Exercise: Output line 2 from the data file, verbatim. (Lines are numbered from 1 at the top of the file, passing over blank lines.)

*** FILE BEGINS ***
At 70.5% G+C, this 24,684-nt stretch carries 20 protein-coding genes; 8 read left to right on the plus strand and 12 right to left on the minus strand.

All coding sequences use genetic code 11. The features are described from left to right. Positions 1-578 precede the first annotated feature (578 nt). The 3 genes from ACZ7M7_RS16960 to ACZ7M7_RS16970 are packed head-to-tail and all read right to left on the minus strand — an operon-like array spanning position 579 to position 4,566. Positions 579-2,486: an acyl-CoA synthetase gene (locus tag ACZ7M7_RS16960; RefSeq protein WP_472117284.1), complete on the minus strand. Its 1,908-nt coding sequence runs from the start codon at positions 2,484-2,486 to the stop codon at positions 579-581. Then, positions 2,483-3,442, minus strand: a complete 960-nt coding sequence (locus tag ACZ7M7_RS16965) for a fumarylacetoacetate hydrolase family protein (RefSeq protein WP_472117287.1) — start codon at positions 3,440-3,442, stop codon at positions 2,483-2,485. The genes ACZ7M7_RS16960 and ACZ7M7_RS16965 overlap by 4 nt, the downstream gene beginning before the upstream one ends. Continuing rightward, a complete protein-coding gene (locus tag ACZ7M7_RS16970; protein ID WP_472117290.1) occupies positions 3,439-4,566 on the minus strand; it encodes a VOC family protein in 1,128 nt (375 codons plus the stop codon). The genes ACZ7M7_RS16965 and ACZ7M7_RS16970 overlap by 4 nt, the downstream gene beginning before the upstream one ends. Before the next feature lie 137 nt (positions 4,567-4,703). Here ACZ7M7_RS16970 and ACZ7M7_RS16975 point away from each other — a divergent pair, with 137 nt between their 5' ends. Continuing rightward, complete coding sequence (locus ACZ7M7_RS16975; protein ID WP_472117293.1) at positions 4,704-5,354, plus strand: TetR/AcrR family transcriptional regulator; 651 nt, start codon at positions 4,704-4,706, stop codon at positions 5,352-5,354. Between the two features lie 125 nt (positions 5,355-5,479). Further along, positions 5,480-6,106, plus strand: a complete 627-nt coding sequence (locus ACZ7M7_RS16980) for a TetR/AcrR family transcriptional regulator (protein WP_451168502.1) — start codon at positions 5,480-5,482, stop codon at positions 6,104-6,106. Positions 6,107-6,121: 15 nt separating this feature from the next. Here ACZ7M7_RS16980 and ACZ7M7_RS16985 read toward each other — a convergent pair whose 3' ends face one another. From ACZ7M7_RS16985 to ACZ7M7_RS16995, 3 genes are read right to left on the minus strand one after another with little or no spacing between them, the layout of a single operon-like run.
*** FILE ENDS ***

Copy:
All coding sequences use genetic code 11. The features are described from left to right. Positions 1-578 precede the first annotated feature (578 nt). The 3 genes from ACZ7M7_RS16960 to ACZ7M7_RS16970 are packed head-to-tail and all read right to left on the minus strand — an operon-like array spanning position 579 to position 4,566. Positions 579-2,486: an acyl-CoA synthetase gene (locus tag ACZ7M7_RS16960; RefSeq protein WP_472117284.1), complete on the minus strand. Its 1,908-nt coding sequence runs from the start codon at positions 2,484-2,486 to the stop codon at positions 579-581. Then, positions 2,483-3,442, minus strand: a complete 960-nt coding sequence (locus tag ACZ7M7_RS16965) for a fumarylacetoacetate hydrolase family protein (RefSeq protein WP_472117287.1) — start codon at positions 3,440-3,442, stop codon at positions 2,483-2,485. The genes ACZ7M7_RS16960 and ACZ7M7_RS16965 overlap by 4 nt, the downstream gene beginning before the upstream one ends. Continuing rightward, a complete protein-coding gene (locus tag ACZ7M7_RS16970; protein ID WP_472117290.1) occupies positions 3,439-4,566 on the minus strand; it encodes a VOC family protein in 1,128 nt (375 codons plus the stop codon). The genes ACZ7M7_RS16965 and ACZ7M7_RS16970 overlap by 4 nt, the downstream gene beginning before the upstream one ends. Before the next feature lie 137 nt (positions 4,567-4,703). Here ACZ7M7_RS16970 and ACZ7M7_RS16975 point away from each other — a divergent pair, with 137 nt between their 5' ends. Continuing rightward, complete coding sequence (locus ACZ7M7_RS16975; protein ID WP_472117293.1) at positions 4,704-5,354, plus strand: TetR/AcrR family transcriptional regulator; 651 nt, start codon at positions 4,704-4,706, stop codon at positions 5,352-5,354. Between the two features lie 125 nt (positions 5,355-5,479). Further along, positions 5,480-6,106, plus strand: a complete 627-nt coding sequence (locus ACZ7M7_RS16980) for a TetR/AcrR family transcriptional regulator (protein WP_451168502.1) — start codon at positions 5,480-5,482, stop codon at positions 6,104-6,106. Positions 6,107-6,121: 15 nt separating this feature from the next. Here ACZ7M7_RS16980 and ACZ7M7_RS16985 read toward each other — a convergent pair whose 3' ends face one another. From ACZ7M7_RS16985 to ACZ7M7_RS16995, 3 genes are read right to left on the minus strand one after another with little or no spacing between them, the layout of a single operon-like run.